Laurie Mirko doesn't need to be told about the havoc that extreme weather can wreak on coastal Kiwi communities.

Back in January, he was wading barefoot through floodwaters that reached waist-deep levels after a massive storm smashed into his small Hauraki town.

Homes were quickly swamped when seawater burst over a low bank and into Kaiaua.

Although only a water pump was damaged on Mirko's property, less fortunate residents lost fences, possessions and entire bottom levels of their homes.


"It's so flat here that when there's a king tide, there's not much difference between that and ground level."

But the deluge had made locals even more concerned about what a warmer, wilder future would bring.

Now researchers have highlighted some of the big costs that have come with weather-related events.

They found that those who were wealthier and who lived within a few kilometres of the coast were more likely to lodge claims with the Earthquake Commission (EQC).

Their study, published today by Wellington's Motu Economic and Public Policy Research, analysed more than 25,000 weather-related claims - totalling close to $300m - paid out by the public insurer since the turn of the century.

EQC covered homeowners for damage to land, and in some cases to dwellings and contents, caused by landslip, storm or flood.

Between 2000 and 2017, the mean amount paid out to claimants was $11,420 and the total paid for land damages was $199m, compared with $93m for building damage and $2.6m for damages to contents.

"Only houses with private insurance can receive a payout from EQC and there are some strict constraints on what is covered, so 41 per cent of claimants didn't get any money," said study co-author Professor Ilan Noy, who is chair in the economics of disasters at Victoria University.


Places where the median income sat within the top 40 per cent tended to report more than half of the total claims and payouts made.

"This suggests that, after extreme weather events, higher-income families make more frequent use of EQC insurance and claim more payment than the average New Zealand family."

While the reasons for that weren't clear, Noy suspected these households had better access to the system, a higher exposure due to location preferences, or higher damages caused by higher asset values.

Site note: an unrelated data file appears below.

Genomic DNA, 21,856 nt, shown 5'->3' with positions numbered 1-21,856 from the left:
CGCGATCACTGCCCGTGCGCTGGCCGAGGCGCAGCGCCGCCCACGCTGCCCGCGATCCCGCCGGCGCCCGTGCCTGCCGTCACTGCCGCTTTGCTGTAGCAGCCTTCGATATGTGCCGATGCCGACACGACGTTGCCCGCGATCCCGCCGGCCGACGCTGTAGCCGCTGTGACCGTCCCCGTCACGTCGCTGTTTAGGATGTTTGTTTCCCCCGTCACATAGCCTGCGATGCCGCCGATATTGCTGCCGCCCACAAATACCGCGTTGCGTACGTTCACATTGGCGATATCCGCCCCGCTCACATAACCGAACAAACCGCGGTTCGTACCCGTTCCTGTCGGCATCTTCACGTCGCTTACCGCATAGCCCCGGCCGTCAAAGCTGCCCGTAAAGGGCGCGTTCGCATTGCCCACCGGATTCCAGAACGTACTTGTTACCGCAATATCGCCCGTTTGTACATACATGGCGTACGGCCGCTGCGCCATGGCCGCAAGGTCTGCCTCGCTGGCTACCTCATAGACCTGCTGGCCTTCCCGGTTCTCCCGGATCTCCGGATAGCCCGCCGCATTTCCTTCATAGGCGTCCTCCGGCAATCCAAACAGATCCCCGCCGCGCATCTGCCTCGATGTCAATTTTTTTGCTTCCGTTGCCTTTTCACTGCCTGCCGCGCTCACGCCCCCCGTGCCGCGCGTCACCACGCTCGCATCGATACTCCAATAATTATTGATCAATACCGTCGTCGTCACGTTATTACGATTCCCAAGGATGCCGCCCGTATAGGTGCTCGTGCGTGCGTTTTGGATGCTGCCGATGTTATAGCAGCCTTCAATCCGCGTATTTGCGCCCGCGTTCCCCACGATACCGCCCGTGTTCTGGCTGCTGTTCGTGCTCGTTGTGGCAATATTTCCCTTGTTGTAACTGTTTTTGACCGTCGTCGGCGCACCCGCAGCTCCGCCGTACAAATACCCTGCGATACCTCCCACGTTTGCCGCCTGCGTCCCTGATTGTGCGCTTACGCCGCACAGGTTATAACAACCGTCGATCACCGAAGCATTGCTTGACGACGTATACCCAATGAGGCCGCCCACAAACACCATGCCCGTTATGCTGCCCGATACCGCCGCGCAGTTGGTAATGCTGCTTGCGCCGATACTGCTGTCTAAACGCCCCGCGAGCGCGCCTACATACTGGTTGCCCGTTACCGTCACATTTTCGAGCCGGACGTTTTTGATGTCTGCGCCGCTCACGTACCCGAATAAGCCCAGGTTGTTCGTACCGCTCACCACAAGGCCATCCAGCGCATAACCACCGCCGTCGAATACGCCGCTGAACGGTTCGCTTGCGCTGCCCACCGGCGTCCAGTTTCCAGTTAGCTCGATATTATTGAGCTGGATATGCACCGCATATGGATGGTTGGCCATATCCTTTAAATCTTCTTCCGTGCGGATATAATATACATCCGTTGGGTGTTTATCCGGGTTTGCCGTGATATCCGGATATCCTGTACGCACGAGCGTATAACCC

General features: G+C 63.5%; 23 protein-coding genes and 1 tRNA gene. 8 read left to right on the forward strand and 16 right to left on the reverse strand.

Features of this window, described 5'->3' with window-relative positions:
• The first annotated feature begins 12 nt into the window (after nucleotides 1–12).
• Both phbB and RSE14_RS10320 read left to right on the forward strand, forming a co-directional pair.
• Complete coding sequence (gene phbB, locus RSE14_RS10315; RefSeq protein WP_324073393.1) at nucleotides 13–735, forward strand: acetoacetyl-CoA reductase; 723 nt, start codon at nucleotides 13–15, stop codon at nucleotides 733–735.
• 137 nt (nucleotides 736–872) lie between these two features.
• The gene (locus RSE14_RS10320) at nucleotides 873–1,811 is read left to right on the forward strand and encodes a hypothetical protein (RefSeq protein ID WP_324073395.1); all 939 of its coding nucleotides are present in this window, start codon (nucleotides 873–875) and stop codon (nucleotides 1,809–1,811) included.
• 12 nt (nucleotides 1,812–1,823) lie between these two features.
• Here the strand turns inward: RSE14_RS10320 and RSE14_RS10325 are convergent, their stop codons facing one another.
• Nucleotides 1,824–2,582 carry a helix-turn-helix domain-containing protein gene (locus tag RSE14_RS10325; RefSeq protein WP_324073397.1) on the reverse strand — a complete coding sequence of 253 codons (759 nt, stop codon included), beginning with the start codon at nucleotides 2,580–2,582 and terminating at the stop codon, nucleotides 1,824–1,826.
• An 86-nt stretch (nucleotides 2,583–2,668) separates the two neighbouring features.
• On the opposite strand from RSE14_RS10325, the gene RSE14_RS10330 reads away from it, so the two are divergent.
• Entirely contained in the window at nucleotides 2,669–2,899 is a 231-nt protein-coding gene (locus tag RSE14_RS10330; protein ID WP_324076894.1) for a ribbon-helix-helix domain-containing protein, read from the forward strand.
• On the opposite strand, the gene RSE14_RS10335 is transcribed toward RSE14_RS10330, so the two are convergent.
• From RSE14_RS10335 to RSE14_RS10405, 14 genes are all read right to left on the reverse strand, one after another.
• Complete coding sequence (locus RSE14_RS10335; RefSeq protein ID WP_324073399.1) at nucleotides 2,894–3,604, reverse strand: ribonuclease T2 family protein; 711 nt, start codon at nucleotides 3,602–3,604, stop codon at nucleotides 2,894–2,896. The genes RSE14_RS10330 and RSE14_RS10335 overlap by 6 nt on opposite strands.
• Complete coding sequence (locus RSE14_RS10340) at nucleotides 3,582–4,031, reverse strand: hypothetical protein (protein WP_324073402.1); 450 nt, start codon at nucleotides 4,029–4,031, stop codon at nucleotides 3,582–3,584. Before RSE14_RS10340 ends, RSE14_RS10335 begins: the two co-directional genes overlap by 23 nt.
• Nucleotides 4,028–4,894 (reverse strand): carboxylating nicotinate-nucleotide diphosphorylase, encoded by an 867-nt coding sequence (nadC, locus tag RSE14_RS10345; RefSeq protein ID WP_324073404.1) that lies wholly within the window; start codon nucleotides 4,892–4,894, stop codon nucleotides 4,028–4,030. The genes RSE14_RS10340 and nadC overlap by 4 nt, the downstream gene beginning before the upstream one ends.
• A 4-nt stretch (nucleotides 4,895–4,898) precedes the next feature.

While the average property in New Zealand is approximately 11km from the coast, the average property lodging a claim to EQC after a weather event was located only 6km away.

"We are only just beginning to provide insights about the increasing risk that current and future residential areas might face, given the possibility of increasing frequency of extreme weather events."

The paper noted how the world already appeared to be facing higher frequency and intensity of natural hazards and disasters that were linked to extreme weather and compounded by sea-level rise.

The most recent national assessment found nearly 170,000 buildings sat within 3m of the mean high water spring, exposing them not just to a potential metre of sea level rise by the end of the century, but also storm-tide and wave flooding that could reach 1-2m in exposed places.

Insurance Council of New Zealand chief executive Tim Grafton wasn't surprised by the new report's findings, noting that coastal properties tended to lower lying and with higher values.

While there were no hard estimates around what climate change would cost New Zealand's insurance industry, firms were well aware of the risks.

Flooding and storms so far this year, including that which hit Kaiaua, were estimated to have cost more than $200m in insured losses.

The new research comes weeks after a poll commissioned by the country's largest general insurer, IAG, indicated that most Kiwis now expected to see frequent and extreme storms and inundated coastlines.

Around three quarters of the respondents also agreed we'd need to rethink land use, that some people would need to move from where they currently lived, and that we'd need to support those who were worst affected.